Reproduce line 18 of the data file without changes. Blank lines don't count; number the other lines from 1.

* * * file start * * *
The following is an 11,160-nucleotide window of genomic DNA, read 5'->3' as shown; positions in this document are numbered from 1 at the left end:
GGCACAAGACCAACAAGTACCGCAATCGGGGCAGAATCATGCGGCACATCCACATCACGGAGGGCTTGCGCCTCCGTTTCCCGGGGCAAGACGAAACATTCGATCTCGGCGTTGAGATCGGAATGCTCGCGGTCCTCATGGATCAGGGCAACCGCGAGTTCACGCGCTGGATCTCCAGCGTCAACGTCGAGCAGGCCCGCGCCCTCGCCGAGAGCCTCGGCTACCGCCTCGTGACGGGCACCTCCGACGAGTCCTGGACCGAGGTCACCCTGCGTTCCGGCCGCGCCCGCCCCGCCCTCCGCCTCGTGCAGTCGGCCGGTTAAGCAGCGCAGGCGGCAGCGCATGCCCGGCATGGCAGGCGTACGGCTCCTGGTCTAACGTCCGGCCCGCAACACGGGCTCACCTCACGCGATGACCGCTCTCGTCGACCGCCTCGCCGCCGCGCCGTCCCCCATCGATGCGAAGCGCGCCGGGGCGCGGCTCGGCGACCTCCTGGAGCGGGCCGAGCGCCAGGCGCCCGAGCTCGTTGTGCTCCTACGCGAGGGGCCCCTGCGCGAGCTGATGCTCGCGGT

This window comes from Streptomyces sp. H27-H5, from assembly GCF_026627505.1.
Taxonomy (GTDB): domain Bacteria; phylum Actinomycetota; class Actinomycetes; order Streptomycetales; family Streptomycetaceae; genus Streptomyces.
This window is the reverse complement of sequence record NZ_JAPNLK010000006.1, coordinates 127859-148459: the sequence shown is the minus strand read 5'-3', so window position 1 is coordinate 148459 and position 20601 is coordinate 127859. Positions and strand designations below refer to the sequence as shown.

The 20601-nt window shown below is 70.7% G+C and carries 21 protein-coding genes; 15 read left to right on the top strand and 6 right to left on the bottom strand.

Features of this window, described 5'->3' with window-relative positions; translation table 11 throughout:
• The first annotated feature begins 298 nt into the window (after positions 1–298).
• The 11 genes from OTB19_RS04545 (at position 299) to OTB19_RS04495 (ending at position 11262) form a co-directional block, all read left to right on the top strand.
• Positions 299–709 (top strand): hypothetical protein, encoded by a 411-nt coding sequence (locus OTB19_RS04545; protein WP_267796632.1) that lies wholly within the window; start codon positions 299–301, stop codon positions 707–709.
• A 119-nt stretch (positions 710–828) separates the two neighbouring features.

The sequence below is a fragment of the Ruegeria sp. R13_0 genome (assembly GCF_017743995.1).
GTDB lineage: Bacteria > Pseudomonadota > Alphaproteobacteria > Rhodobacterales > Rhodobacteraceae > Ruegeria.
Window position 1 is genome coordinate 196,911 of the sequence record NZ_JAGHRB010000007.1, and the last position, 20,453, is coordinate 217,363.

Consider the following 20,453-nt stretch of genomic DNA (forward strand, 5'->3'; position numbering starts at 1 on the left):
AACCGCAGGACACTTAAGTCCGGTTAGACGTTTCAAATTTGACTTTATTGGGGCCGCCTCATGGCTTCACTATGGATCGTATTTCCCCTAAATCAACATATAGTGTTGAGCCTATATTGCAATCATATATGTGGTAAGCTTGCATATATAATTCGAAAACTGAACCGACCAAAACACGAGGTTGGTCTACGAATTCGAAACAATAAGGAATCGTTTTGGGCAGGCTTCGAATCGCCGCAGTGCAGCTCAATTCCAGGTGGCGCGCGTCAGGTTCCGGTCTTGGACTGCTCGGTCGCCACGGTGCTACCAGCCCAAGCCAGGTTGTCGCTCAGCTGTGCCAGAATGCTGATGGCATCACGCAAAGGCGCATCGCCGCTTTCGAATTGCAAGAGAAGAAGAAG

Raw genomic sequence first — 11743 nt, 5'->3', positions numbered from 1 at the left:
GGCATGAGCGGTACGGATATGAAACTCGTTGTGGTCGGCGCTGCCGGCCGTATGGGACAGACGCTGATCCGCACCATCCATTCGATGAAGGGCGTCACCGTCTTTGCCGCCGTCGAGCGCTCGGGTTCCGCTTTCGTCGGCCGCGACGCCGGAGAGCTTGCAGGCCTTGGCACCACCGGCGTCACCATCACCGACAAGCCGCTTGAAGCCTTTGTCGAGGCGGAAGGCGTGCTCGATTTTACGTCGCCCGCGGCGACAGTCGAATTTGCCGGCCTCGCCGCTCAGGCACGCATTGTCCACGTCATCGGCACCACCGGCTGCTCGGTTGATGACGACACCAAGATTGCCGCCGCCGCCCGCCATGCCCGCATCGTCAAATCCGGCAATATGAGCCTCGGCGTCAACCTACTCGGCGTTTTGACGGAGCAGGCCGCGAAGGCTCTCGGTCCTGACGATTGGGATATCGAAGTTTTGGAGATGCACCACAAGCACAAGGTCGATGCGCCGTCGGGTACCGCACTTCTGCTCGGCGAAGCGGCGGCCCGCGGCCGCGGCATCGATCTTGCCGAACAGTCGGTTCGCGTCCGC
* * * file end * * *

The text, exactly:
GGCATGAGCGGTACGGATATGAAACTCGTTGTGGTCGGCGCTGCCGGCCGTATGGGACAGACGCTGATCCGCACCATCCATTCGATGAAGGGCGTCACCGTCTTTGCCGCCGTCGAGCGCTCGGGTTCCGCTTTCGTCGGCCGCGACGCCGGAGAGCTTGCAGGCCTTGGCACCACCGGCGTCACCATCACCGACAAGCCGCTTGAAGCCTTTGTCGAGGCGGAAGGCGTGCTCGATTTTACGTCGCCCGCGGCGACAGTCGAATTTGCCGGCCTCGCCGCTCAGGCACGCATTGTCCACGTCATCGGCACCACCGGCTGCTCGGTTGATGACGACACCAAGATTGCCGCCGCCGCCCGCCATGCCCGCATCGTCAAATCCGGCAATATGAGCCTCGGCGTCAACCTACTCGGCGTTTTGACGGAGCAGGCCGCGAAGGCTCTCGGTCCTGACGATTGGGATATCGAAGTTTTGGAGATGCACCACAAGCACAAGGTCGATGCGCCGTCGGGTACCGCACTTCTGCTCGGCGAAGCGGCGGCCCGCGGCCGCGGCATCGATCTTGCCGAACAGTCGGTTCGCGTCCGC